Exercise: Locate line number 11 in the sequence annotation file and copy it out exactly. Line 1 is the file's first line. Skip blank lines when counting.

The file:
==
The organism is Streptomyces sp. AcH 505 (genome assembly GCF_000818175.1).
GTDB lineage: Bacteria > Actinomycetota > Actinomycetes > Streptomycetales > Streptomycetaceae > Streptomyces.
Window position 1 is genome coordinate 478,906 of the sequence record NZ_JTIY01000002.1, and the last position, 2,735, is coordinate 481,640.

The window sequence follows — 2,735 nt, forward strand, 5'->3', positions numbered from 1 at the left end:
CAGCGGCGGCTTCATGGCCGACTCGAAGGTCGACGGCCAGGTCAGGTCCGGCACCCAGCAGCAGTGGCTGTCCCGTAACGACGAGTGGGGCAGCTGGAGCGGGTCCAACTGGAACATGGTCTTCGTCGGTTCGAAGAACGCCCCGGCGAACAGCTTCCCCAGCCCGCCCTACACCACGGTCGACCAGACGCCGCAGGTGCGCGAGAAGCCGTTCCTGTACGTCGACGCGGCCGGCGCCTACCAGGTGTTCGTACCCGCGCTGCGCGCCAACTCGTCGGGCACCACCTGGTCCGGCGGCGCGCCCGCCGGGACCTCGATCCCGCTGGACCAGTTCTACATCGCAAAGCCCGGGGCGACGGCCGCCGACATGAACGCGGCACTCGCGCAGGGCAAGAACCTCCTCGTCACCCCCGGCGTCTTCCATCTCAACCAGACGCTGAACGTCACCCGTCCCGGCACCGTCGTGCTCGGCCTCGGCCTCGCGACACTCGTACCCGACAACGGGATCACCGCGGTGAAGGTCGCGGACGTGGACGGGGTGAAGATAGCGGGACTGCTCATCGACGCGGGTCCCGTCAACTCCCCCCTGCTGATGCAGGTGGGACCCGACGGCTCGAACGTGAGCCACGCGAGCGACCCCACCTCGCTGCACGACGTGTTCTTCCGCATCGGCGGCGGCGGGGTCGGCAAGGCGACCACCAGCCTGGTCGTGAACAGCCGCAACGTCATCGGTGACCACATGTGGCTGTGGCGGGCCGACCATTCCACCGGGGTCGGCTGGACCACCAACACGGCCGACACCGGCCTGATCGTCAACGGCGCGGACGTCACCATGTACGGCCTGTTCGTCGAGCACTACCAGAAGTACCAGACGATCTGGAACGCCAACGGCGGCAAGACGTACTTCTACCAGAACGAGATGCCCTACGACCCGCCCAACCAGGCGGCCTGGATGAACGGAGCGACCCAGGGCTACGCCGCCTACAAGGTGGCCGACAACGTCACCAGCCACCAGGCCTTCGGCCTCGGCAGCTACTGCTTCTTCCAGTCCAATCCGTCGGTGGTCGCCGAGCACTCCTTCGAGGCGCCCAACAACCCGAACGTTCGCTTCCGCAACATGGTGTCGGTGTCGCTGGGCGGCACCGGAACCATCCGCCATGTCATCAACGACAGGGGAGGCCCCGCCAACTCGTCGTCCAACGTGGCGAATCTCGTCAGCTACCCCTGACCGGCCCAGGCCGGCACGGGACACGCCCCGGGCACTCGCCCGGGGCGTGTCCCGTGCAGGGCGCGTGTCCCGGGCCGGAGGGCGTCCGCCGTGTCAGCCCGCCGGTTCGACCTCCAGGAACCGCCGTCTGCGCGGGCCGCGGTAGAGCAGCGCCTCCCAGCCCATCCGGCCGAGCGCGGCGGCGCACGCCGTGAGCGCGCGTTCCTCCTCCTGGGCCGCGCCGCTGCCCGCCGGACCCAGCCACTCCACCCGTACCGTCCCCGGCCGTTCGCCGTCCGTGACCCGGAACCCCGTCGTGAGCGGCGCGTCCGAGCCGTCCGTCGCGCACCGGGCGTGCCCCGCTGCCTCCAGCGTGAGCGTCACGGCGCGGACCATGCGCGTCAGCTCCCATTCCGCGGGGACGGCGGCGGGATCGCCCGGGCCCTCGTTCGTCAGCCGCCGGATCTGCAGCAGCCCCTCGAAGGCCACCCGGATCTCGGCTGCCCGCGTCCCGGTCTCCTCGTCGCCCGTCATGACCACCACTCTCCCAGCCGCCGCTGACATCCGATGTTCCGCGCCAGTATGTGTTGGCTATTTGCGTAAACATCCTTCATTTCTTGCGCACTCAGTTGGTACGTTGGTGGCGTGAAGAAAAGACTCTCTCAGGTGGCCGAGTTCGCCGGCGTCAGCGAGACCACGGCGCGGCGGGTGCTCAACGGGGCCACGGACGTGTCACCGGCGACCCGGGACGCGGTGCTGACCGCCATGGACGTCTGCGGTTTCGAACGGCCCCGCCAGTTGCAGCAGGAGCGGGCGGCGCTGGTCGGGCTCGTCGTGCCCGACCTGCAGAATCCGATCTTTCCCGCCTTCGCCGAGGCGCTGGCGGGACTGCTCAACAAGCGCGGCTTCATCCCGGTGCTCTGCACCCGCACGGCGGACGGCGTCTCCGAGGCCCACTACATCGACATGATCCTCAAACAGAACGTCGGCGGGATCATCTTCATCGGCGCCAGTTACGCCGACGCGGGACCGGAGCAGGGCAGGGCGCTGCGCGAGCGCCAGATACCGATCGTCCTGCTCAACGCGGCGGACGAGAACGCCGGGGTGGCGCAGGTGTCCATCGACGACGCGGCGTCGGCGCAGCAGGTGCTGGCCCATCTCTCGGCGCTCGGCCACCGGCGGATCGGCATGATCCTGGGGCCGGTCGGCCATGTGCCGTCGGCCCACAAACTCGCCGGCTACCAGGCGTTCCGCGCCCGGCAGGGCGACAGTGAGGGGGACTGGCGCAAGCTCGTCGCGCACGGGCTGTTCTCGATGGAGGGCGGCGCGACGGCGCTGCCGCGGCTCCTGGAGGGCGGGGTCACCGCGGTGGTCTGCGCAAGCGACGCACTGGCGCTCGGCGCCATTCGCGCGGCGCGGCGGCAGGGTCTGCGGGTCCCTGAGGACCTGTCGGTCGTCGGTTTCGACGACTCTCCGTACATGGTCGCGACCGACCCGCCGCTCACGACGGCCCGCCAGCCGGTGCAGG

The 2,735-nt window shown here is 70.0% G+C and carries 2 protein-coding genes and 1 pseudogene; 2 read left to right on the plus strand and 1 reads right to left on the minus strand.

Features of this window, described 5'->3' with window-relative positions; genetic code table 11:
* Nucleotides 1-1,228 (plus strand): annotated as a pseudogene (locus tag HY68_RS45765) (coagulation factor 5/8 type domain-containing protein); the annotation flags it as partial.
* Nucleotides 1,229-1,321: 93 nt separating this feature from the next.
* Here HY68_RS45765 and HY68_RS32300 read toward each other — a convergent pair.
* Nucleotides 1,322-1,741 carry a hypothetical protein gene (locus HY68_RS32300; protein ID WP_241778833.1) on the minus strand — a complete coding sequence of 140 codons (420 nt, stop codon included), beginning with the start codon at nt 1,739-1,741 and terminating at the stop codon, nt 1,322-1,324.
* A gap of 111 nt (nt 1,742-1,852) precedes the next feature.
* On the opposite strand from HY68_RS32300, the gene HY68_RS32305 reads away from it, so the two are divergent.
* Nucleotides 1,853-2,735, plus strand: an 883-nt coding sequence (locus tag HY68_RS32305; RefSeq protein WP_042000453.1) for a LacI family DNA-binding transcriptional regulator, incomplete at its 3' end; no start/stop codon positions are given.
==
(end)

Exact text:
* Nucleotides 1,322-1,741 carry a hypothetical protein gene (locus HY68_RS32300; protein ID WP_241778833.1) on the minus strand — a complete coding sequence of 140 codons (420 nt, stop codon included), beginning with the start codon at nt 1,739-1,741 and terminating at the stop codon, nt 1,322-1,324.